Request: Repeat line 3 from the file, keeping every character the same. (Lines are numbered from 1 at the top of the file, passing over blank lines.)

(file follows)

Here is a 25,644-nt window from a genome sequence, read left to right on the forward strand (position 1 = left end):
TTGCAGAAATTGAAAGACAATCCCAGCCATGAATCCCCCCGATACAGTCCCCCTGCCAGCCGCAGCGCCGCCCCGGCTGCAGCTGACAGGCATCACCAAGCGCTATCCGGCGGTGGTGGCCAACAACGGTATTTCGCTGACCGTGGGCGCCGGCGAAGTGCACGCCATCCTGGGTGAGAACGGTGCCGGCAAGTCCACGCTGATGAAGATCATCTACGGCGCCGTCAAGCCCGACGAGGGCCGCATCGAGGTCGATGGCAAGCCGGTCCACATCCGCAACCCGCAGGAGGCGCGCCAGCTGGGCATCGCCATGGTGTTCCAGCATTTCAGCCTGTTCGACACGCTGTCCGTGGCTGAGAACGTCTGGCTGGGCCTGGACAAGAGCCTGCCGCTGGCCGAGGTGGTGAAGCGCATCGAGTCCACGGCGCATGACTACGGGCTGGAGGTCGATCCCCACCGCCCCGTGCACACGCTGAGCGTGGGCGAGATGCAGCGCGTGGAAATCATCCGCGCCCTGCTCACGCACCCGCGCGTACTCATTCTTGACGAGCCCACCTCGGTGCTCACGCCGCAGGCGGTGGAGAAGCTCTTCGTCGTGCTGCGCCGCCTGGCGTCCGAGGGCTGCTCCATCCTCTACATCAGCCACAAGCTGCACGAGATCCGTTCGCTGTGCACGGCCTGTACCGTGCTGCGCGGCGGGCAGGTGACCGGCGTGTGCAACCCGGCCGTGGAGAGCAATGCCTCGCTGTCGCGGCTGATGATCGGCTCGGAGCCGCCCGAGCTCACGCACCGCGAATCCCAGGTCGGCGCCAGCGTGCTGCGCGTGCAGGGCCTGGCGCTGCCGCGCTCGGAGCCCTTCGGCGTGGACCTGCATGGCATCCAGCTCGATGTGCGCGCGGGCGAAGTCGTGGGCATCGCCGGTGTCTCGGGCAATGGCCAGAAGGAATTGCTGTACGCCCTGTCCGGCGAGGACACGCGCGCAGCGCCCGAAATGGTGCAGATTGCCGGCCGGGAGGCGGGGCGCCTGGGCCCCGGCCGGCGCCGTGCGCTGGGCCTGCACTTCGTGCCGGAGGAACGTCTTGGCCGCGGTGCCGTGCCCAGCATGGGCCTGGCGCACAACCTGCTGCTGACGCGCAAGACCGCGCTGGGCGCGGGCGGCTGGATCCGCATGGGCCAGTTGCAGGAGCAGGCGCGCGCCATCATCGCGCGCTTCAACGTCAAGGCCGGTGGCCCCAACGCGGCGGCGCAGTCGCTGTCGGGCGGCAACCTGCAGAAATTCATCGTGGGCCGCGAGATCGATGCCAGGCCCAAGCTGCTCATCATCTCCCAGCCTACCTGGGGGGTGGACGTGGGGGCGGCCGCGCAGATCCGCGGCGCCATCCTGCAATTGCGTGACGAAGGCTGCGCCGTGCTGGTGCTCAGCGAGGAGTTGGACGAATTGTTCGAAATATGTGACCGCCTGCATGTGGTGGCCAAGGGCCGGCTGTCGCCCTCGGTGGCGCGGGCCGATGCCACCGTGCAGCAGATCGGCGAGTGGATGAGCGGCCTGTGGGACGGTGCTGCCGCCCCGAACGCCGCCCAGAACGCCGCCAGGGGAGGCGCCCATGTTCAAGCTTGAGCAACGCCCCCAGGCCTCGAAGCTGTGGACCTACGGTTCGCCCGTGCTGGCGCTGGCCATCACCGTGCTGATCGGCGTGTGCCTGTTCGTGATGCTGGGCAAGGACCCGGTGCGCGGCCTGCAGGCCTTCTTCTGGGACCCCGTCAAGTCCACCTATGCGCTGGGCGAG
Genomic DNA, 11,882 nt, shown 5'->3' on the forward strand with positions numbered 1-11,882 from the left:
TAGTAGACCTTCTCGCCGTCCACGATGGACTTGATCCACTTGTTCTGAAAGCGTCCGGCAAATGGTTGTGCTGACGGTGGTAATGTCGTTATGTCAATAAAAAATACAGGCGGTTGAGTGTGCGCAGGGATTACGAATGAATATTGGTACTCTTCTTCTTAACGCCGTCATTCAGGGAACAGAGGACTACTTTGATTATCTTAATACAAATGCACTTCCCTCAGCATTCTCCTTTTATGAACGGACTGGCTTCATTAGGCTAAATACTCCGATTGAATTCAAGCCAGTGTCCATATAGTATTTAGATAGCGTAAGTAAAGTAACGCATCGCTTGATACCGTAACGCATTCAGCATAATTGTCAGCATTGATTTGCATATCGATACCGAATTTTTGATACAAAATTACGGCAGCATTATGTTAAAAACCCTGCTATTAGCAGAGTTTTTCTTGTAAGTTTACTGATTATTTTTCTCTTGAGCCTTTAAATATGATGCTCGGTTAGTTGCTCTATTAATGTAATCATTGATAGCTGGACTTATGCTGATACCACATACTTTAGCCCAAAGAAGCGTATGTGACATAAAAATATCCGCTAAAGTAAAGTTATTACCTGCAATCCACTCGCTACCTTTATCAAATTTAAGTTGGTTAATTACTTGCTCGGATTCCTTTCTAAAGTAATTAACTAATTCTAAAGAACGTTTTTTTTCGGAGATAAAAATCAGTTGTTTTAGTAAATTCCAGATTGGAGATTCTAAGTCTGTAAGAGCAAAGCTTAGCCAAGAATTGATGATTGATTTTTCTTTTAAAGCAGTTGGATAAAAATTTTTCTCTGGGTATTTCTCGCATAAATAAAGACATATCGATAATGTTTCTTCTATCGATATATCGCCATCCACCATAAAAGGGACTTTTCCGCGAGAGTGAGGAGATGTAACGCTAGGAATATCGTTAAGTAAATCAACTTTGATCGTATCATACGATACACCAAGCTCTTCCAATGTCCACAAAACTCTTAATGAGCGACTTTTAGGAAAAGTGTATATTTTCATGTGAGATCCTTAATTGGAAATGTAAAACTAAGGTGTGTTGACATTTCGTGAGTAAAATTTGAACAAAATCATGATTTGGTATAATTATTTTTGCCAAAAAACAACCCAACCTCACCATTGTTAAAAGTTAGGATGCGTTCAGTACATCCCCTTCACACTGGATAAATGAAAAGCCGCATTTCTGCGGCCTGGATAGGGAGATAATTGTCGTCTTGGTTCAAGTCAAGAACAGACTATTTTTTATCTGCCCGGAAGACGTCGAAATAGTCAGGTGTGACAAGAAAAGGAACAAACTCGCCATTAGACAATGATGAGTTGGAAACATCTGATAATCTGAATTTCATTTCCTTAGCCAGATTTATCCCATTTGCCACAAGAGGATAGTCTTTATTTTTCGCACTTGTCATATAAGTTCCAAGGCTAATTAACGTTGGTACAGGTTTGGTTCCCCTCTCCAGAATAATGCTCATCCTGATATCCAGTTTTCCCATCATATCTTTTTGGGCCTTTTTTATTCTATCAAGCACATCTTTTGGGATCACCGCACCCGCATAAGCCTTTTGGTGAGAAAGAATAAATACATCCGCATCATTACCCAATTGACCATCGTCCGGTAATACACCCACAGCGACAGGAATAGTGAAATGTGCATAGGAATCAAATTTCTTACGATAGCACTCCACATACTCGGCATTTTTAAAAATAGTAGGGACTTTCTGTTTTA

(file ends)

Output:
Genomic DNA, 11,882 nt, shown 5'->3' on the forward strand with positions numbered 1-11,882 from the left: